LFW A/W23 — The Future Collective X Fashion Scout

Words Léa Noël 

Show­cased in the heart of Shored­itch, the col­lab­o­ra­tion high­light­ed three emerg­ing design­ers’ A/W23 col­lec­tions. Here is a pre­view of each col­lec­tion as well as the design­ers’ exclu­sive insights.


Found­ed in 2021 by a duo aim­ing at con­vey­ing the “dark allure of psy­che and the strength of con­tin­u­ous trans­for­ma­tion” through dis­turbed designs lead­ing towards dis­turb­ing feel­ings. The brand rests upon the belief of the emo­tions in the body we wear con­vey­ing the only truth we know.

“A lab­o­ra­to­ry of famil­iar objects in unfa­mil­iar contexts”

The col­lec­tion show­cased dark and neu­tral-coloured gar­ments com­bined with flu­o­res­cent and eye-catch­ing accessories. 

You can check Figu­ra Ser­vices’ lat­est col­lec­tions here.


Felix Bendish most­ly takes inspi­ra­tion from the com­bi­na­tion of Nature and Tex­tures, Art and Archi­tec­ture. Craft­man­ship has been cel­e­brat­ed through painstak­ing­ly hand­made and embroi­dered eccen­tric gar­ments, made in Mum­bai, India.

The A/W col­lec­tion takes inspi­ra­tion from the ele­ment of fire:

“I have tak­en colours from the ther­mal forms as an inspi­ra­tion, then used the vivid colours in cre­at­ing a but­ter­fly” Felix Bendish, designer.

“I strong­ly believe that the brain ener­gy can be so pow­er­ful in cre­at­ing new pos­i­tive ideas” Bendish told us. All atten­dees have been offered a but­ter­fly brooch pri­or to the show. “My love for the but­ter­fly embroi­dery brooches was cre­at­ed first and the same con­cept was done onto dig­i­tal print­ing to cre­ate an illusion”.

The design­er chose Lon­don to show­case his A/W col­lec­tion with the upcom­ing project to get his brand out to as many stores in Lon­don and Europe. “My quirky style fits here. I want to move to a direc­tion in cre­at­ing street fash­ion rea­son­ably priced and worn by all fash­ion lovers”.

Speak­ing of fash­ion, one major prob­lem fac­ing the indus­try is the rise of fast fash­ion. Whilst eth­i­cal prac­tices are becom­ing a must in brands’ sup­ply chains and full trans­paren­cy towards con­sumers essen­tial – the move towards a more sus­tain­able con­sump­tion is not what the indus­try is mov­ing towards accord­ing to the artist: “I think fash­ion is rapid­ly mov­ing towards fast fashion”.

The col­lec­tion aims at pro­mot­ing bet­ter con­sump­tion: “Fash­ion is like art and must be treat­ed with smart buy­ing and val­ue. Reusing and mix­ing old to new gar­ments can also make a state­ment. One of my pieces in the cur­rent col­lec­tion had a fab­ric which was five years old. I just pleat­ed it and cre­at­ed a new line. It’s time for all design­ers to recy­cle old col­lec­tions too and gen­er­ate a new con­cept from old to gold”.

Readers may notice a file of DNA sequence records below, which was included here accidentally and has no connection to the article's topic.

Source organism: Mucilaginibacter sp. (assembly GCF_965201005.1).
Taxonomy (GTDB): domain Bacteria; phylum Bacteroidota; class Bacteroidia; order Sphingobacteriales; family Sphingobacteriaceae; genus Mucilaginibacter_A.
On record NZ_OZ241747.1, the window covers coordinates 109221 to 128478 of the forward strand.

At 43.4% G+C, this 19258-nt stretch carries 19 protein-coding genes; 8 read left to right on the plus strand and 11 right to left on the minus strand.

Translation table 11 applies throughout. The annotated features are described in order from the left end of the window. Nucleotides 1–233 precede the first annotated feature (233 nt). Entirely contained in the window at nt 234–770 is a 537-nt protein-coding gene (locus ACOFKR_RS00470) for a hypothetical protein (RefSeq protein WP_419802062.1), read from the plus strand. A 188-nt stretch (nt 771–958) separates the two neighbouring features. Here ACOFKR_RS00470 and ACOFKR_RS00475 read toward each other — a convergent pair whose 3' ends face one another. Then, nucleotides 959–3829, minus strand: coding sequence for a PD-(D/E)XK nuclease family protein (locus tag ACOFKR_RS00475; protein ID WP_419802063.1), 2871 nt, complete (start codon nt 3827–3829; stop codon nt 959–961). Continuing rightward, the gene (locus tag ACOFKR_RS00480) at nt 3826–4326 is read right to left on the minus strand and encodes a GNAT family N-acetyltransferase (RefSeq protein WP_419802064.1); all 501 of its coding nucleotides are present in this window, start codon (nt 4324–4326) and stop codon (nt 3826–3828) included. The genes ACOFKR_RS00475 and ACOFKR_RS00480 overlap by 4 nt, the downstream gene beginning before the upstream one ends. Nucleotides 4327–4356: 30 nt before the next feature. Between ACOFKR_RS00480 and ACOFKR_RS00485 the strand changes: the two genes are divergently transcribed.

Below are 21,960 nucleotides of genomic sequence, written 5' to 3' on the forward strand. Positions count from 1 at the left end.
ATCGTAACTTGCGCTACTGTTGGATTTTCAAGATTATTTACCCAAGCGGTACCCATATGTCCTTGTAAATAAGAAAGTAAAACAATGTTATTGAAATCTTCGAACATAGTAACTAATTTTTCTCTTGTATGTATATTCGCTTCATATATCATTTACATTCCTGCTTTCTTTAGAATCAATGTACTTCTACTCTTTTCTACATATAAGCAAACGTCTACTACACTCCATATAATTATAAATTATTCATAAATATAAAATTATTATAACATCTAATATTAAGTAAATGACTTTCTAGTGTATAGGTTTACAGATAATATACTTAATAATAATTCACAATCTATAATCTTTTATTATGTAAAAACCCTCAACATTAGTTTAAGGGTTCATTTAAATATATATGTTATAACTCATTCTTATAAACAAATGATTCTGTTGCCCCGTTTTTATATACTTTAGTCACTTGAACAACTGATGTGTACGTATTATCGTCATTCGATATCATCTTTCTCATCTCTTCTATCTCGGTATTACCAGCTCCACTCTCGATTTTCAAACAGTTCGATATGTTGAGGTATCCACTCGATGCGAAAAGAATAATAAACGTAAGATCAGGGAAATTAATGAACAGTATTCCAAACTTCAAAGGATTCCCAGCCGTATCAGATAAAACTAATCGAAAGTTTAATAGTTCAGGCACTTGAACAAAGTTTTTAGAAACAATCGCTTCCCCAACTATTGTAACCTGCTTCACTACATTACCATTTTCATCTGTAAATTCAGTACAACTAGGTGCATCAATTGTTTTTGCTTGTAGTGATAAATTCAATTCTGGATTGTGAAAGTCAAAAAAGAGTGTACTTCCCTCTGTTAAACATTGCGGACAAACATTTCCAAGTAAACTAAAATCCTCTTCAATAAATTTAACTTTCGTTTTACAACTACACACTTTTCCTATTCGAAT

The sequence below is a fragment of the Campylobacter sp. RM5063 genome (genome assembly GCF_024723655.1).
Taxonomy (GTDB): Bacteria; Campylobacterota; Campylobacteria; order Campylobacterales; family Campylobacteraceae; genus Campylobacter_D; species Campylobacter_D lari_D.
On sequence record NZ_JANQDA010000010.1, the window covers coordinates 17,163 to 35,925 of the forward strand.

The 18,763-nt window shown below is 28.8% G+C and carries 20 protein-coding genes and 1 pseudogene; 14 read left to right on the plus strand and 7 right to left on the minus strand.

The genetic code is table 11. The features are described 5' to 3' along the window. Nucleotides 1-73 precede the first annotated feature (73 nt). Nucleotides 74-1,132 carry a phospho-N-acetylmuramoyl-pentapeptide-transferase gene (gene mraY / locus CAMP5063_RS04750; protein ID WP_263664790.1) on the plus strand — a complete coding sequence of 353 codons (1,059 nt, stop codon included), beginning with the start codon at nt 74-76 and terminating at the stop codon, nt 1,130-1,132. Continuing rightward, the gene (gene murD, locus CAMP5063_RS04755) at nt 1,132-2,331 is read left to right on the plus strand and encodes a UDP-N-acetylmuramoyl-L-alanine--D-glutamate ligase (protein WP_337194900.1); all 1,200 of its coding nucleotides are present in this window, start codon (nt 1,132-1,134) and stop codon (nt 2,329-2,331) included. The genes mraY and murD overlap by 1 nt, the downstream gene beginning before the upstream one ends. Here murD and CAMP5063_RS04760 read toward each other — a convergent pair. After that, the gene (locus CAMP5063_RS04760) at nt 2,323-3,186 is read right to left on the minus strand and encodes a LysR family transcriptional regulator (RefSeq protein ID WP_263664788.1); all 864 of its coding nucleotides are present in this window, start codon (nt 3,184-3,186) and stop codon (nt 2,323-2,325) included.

You can check Felix Bendish’ lat­est col­lec­tions here.


Gyouree Kim ethics rests upon sus­tain­abil­i­ty and crafts­man­ship. The col­lec­tion takes inspi­ra­tion from con­tem­po­rary corsetry and has been show­cased dur­ing the designer’s first-ever cat­walk show.

The cat­walk start­ed off strong with a light and soft per­for­mance along­side clas­si­cal dra­mat­ic music align­ing with the collection’s sto­ry. The gen­tle body move­ments unveiled a long and soft draped skirt that end­ed up twist­ed on itself, align­ing with the model’s silhouette.

The show then went on with the first mod­el walk­ing show­cas­ing the first look of the col­lec­tion. Feath­ers clipped in the hair, corset and puffed shape around the waist and sleeves area, a reminder of the Marie-Antoinette fash­ion era.

“The thing I’m always try­ing to show in my col­lec­tions is very detailed range of gar­ments, so it has a lot of lay­ers. It’s main­ly corsetry but also I don’t want it to be just corsets so I’m try­ing to make it “Ready-to-Wear” so peo­ple can still wear but it remains spe­cial and is occa­sion­al wear. The most impor­tant thing in fash­ion for me is the per­son wear­ing the gar­ment and that it brings hap­pi­ness to them”

Dis­cussing the sus­tain­abil­i­ty aspect of her col­lec­tion, Kim added: “anoth­er thing is how sus­tain­able the gar­ment is. The designs are made from recy­cled fab­rics or old fab­rics that have not been sold (dead stocks) so I want to con­tin­ue reusing old mate­ri­als and again craft detailed garments”.

Gyouree Kim is using a dif­fer­ent path to how fash­ion is lead­ing towards. While the indus­try invests a lot into tech­nol­o­gy and dig­i­tal fash­ion, Kim believes in craft­man­ship: “Even if I’m doing the total oppo­site, I think fash­ion is strong­ly going towards dig­i­tal and tech­nol­o­gy which I think can be real­ly help­ful, but every­one has dif­fer­ent tastes and views. I real­ly like the craft and phys­i­cal fash­ion so I’ll go down that route and not go for the digital”

You can check Gyouree Kim’s lat­est col­lec­tions here.

Here you can see Fash­ion Scout LFW AW23 full sched­ule – fea­tur­ing more designers.